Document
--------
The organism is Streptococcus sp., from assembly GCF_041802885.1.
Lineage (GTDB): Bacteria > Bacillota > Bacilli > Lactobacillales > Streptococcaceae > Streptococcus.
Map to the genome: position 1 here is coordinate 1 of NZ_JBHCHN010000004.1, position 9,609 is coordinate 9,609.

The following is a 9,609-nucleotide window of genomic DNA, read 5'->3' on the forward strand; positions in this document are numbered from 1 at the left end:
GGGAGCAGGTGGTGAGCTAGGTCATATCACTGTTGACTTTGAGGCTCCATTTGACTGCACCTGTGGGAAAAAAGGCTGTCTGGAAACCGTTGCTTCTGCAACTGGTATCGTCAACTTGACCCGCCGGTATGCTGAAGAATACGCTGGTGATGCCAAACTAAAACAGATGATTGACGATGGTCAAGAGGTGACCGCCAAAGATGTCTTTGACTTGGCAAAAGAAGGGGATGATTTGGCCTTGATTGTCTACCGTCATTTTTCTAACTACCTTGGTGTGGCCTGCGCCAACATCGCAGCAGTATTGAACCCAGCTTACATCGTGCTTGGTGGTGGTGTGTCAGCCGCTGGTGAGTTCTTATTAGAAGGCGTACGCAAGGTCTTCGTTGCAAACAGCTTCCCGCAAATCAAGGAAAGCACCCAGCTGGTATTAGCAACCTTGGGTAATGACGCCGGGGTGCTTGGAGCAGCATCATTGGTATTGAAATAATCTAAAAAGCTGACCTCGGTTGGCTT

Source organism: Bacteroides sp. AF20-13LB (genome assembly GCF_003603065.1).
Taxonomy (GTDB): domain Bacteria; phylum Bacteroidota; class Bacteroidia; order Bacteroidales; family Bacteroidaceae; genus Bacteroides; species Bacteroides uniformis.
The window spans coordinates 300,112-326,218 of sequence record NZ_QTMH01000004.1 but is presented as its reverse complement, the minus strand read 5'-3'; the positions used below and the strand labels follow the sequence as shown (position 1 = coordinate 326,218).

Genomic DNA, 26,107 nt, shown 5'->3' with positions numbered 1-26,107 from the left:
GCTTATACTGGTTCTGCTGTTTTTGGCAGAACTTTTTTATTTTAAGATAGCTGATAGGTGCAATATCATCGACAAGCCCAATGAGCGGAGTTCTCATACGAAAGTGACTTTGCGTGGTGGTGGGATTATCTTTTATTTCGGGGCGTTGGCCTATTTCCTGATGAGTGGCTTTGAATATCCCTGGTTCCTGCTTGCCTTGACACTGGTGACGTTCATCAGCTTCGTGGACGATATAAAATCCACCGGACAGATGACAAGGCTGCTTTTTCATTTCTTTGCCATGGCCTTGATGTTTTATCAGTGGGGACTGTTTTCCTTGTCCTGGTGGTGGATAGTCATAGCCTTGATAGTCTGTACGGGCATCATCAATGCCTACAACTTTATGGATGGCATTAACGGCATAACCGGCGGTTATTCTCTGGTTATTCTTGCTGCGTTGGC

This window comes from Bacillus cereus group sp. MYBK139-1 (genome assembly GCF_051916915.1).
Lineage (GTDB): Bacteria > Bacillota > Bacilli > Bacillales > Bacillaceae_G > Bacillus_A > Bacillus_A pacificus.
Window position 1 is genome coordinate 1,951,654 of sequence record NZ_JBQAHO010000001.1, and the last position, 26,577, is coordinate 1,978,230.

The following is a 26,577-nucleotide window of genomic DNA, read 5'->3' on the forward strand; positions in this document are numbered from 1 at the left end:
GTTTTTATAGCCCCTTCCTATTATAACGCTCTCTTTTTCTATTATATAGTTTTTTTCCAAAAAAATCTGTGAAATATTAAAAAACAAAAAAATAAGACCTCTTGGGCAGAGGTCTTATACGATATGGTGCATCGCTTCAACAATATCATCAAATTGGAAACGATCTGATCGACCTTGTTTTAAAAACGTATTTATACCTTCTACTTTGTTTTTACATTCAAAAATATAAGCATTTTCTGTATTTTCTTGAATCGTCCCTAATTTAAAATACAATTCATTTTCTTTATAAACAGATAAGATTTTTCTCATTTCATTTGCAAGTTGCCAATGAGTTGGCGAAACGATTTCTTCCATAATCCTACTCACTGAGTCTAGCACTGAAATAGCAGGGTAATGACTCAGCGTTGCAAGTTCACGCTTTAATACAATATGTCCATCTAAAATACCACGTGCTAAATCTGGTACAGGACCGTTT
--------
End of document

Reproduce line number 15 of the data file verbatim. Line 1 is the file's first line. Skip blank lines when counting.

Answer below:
GTTTTTATAGCCCCTTCCTATTATAACGCTCTCTTTTTCTATTATATAGTTTTTTTCCAAAAAAATCTGTGAAATATTAAAAAACAAAAAAATAAGACCTCTTGGGCAGAGGTCTTATACGATATGGTGCATCGCTTCAACAATATCATCAAATTGGAAACGATCTGATCGACCTTGTTTTAAAAACGTATTTATACCTTCTACTTTGTTTTTACATTCAAAAATATAAGCATTTTCTGTATTTTCTTGAATCGTCCCTAATTTAAAATACAATTCATTTTCTTTATAAACAGATAAGATTTTTCTCATTTCATTTGCAAGTTGCCAATGAGTTGGCGAAACGATTTCTTCCATAATCCTACTCACTGAGTCTAGCACTGAAATAGCAGGGTAATGACTCAGCGTTGCAAGTTCACGCTTTAATACAATATGTCCATCTAAAATACCACGTGCTAAATCTGGTACAGGACCGTTT